November 16, 2018 | Erin Bluvas, email@example.com
After successfully completing the first cohort of projects in their Drivers of Food Choice competitive grants program, health promotion, education, and behavior researchers Christine Blake and Edward Frongillo have been awarded an additional $771,000 in further support of the program. Originally funded with a five-year, $5.5 million grant from the Bill & Melinda Gates Foundation and the United Kingdom government, this supplemental award from the Gates Foundation brings the total funding for the program up to nearly $6.3 million.
The Drivers of Food Choice program supports research aimed at understanding food choice in South Asia and Sub-Saharan Africa. Through better understanding of the factors that influence food choice among the poor in these areas, this research will help guide current and future programs and activities aimed at improving food and nutrition security in low- and middle-income countries. The program also fosters a community of practice in food choice research in these nations.
With the first cohort of research projects completed earlier this year, the participants met in Ghana this past summer to share their findings, successes and lessons learned. The exchange, which took place at the 2018 Agriculture, Nutrition, & Health (ANH) Academy Week, included representatives from seven low-income countries (i.e., Ghana, India, Indonesia, Malawi, Tanzania, Uganda, Vietnam) who completed eight projects during the 2016-2018 funding period.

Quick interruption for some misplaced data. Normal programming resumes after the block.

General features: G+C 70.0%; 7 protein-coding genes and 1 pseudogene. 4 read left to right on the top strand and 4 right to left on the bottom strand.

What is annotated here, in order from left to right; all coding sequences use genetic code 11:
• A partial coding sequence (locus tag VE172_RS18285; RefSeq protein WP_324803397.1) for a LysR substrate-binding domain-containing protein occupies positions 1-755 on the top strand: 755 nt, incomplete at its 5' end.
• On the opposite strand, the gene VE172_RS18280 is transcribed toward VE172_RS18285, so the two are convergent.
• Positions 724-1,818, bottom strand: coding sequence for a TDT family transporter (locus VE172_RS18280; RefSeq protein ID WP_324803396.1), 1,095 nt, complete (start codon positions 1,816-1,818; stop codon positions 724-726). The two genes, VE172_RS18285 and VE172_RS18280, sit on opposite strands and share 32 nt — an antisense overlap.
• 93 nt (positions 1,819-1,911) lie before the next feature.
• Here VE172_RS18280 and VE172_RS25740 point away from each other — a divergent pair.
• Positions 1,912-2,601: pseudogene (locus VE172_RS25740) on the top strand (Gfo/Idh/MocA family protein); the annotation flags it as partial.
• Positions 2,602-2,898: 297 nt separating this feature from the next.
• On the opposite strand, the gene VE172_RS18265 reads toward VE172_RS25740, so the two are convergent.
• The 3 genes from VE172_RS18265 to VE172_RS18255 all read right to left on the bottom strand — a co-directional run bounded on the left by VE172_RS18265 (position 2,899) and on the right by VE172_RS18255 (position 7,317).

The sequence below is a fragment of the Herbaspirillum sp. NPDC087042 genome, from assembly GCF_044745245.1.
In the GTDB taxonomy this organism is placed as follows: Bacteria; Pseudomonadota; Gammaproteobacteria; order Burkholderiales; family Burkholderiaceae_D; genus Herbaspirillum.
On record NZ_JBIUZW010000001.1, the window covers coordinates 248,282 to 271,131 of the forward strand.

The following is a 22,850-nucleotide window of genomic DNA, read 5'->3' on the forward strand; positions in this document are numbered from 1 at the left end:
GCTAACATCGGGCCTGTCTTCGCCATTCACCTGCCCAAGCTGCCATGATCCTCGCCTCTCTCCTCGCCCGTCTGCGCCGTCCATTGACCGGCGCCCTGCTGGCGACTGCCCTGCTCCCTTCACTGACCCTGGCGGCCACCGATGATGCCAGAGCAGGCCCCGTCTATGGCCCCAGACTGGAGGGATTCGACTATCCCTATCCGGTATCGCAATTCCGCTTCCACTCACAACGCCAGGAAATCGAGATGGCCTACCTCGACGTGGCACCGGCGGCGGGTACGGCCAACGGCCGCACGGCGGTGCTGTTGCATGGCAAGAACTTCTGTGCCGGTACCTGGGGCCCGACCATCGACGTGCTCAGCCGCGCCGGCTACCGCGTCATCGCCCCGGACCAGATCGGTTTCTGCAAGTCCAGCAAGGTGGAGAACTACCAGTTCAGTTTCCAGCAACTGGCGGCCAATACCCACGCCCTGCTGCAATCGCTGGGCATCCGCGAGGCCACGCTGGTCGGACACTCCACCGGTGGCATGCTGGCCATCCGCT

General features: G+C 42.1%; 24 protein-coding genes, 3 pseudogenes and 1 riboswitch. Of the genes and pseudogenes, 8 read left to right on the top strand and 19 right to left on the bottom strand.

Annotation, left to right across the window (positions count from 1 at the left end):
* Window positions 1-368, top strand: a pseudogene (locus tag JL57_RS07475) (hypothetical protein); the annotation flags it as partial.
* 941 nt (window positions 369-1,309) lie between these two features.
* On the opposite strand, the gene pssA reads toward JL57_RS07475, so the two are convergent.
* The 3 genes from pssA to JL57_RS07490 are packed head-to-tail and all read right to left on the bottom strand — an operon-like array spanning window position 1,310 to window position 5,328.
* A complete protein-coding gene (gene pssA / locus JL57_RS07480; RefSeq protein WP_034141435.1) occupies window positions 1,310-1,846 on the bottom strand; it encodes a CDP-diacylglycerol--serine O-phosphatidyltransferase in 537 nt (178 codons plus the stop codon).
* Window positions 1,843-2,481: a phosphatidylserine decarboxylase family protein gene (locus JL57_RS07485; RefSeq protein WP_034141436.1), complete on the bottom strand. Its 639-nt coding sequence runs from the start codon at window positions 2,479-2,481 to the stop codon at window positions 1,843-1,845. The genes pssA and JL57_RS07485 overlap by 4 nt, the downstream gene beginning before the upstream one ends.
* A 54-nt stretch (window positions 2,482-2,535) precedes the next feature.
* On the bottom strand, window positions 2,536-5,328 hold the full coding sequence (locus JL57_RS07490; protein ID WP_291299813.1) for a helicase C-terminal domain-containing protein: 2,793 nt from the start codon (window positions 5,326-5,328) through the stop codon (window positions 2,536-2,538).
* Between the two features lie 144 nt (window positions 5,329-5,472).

The second cohort (funding period 2018-2020), which includes seven projects, began this past spring. Together, the 15 projects focus on a range of topics, including agricultural subsidies, changes in the retail food environment, maternal and child obesity, land permanence, changes in livelihood, and role of gender.
The new supplemental funds will be used to enhance the synthesis and dissemination of findings from these 15 projects. Specifically, this grant will enable the development of communication materials, such as the design and development of policy and practice briefs to distribute to policy and program stakeholders. It will also facilitate the exchange of findings and ideas through the organization of workshops and symposia meetings and the presentation of oral and poster presentations at international conferences.
“Ultimately the reach of the findings that emerge from these 15 projects will be enhanced through the coordinated promotion and dissemination of findings,” says Blake, who notes that each research team has incorporated dissemination efforts (e.g., peer-reviewed presentations, social media, documentary films, blogs, photovoice exhibits) into their individual projects. “With these supplemental funds, we can expand our efforts to facilitate uptake of research findings from individual projects and synthesize work at the country, regional and global level.”
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University of South Carolina researchers receive award to support new research on food choice
HPEB’s Christine Blake shares nutritional expertise with invited talks at ILSI Research Foundation and Cornell University